The positives: we were camping at a very nice state park, where the outhouses were clean and with limited arachnid occupation. The small pump nearby provided clear, fresh water. Our campsite was accessible for wheelchairs and people who had difficulty traveling any real distance afoot. It was not raining or freezing, and, yet, it was too cool for many insects to bother us.
The negatives: we were downwind of that outhouse. We didn't get the camp pitched until far past midnight, so I was going to be exhausted no matter what. The natural occurrence my mother's generation so quaintly referred to "my communist aunt" came to visit with a vengeance, and was disinclined to ease up during the night. I was going through my hygiene supplies at a faster pace than I'd expected. I was feeling not only my age, but the stress of travel.
But with my oh-five-thirty run to the head, I saw the beginning of the day as it built behind the hills. That made everything else seem less significant.
|Click any picture to embiggen it|
|Sun's come up, now. Time to hit the road.|
The thing about the cool climate in the mountains is, while it keeps the bugs at bay, it's not exactly comfortable for those who have circulatory problems. I enjoy it, because I'm well-insulated by nature.
My friend woke feeling every bit of the chill. It was then that she announced she had packed no warm clothes, only shorts and other summer articles. We were going to have to backtrack a couple of miles, into Cody, to the Mart of Wals. That suited me just fine, since I was seeing my own necessities dwindling at an alarming rate (what is it about stress which makes one's body betray one?), so when the boys finally dragged themselves out from their bedding, we packed up the truck again and headed into town.
It took a while to do our shopping. Aside from the essentials we both knew we needed, I picked up a collapsible cane to serve as a substitute for the old club I'd left behind, plus a pack of baby carrots to nibble on all day, and she picked up some charcoal briquettes, a couple bags of ice, and a stack of groceries (mostly meat), for herself and the boys.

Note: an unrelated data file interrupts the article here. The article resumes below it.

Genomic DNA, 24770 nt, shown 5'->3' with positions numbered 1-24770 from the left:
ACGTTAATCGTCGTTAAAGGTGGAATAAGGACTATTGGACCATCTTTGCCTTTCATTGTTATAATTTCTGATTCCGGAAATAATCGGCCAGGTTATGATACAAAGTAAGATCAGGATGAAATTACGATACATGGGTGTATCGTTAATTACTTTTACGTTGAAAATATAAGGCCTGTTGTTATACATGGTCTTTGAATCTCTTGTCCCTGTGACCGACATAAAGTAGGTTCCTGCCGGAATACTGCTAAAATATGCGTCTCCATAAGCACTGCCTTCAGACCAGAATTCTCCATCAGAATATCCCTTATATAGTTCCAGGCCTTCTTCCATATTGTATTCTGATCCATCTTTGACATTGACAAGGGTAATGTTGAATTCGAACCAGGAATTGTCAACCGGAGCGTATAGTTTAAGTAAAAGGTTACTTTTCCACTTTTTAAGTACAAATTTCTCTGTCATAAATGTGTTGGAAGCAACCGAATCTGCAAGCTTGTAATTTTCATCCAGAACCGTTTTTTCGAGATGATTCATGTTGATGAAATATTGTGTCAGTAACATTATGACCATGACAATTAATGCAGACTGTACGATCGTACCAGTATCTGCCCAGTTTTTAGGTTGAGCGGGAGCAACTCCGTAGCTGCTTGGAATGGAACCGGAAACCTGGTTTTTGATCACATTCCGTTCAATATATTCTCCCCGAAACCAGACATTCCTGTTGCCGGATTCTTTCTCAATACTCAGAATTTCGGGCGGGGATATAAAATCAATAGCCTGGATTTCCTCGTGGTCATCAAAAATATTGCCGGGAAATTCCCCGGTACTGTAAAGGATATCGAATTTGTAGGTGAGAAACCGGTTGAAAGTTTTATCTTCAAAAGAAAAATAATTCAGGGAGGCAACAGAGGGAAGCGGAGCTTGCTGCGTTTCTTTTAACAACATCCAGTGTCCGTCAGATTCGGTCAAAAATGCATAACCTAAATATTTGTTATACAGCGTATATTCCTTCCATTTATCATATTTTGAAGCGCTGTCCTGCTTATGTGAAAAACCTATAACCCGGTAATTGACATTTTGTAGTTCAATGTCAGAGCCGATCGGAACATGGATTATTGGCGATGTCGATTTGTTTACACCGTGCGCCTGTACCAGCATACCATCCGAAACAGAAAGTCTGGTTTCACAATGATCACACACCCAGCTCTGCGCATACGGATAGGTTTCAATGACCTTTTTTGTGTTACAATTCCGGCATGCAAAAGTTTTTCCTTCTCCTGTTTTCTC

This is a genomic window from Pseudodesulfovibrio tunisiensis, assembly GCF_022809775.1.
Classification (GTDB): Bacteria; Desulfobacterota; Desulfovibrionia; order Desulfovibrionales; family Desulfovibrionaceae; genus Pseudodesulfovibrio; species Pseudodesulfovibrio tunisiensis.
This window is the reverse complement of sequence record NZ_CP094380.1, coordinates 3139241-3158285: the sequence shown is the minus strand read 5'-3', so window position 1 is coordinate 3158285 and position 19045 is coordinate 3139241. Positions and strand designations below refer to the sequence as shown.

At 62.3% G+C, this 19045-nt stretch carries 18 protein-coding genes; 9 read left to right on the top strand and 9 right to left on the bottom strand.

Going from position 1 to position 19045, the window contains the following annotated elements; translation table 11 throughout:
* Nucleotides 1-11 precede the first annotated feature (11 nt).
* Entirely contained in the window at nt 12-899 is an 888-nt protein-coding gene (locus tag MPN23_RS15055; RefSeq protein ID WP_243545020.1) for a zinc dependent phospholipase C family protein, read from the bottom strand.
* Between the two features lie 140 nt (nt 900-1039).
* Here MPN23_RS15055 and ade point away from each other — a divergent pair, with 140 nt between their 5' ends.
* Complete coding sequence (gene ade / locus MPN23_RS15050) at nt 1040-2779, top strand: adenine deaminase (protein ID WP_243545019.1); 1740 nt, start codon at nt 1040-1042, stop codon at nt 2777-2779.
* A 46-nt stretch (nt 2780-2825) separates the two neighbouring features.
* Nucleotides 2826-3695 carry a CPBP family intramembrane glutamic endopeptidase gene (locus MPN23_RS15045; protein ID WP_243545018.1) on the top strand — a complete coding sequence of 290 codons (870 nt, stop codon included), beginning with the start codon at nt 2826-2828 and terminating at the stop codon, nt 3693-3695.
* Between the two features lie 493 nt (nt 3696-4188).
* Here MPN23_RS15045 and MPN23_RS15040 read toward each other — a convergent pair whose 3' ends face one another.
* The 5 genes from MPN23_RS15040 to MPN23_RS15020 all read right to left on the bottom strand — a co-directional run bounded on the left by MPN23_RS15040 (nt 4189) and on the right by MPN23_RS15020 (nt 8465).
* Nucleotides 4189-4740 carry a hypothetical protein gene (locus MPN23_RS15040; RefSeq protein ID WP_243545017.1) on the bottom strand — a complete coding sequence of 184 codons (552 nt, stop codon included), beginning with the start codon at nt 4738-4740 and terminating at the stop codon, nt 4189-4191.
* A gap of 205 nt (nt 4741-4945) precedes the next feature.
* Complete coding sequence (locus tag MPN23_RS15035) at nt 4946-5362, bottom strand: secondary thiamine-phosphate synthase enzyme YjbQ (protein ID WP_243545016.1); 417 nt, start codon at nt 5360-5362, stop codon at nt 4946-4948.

Repacked, we set out again, heading past the local landmarks and gas stations, and into the wilderness once more. Well, it's not really so much wilderness, on the eastern approach to Yellowstone, until you get really close to the entry gate. Up until then, there's plenty of civilization leaving its mark on the landscape.
It was coming up on time to get out and stretch our mangled legs, as well as to use the head, seek nourishment and souvenirs, and generally take care of our needs. We made our way to the first major stop, the Fishing Bridge tourist center, with restrooms, information center, and General Store.
It's that nice middle ground every western-movie-watching kid dreams of.
As we neared Yellowstone National Park, the road went from valley runs
to the snowcaps
in less than an hour. By 11:00 we were at the gate, prepared to pay our $25 entry fee for the park.
And there was more good news.
The young woman working the booth asked which one of us was the disabled veteran who owned the license tags on the truck. My friend waved her hand from the back seat and said the truck and its plates were hers, and then asked, why the inquiry? The ranger informed her that disabled veterans have free admission to the national parks, and that admission includes all those who are in the same private vehicle.
Woo HOO! freebies! We established that, for all the agony and frustration, sometimes it's good to be a disabled veteran or to have one as a friend and traveling companion.
From there, we headed inward, toward Yellowstone Lake, following the map included in the papers we were issued with our pass.
|Yellowstone Lake. Winter hadn't quite quit it, yet.|
From there, to more adventure.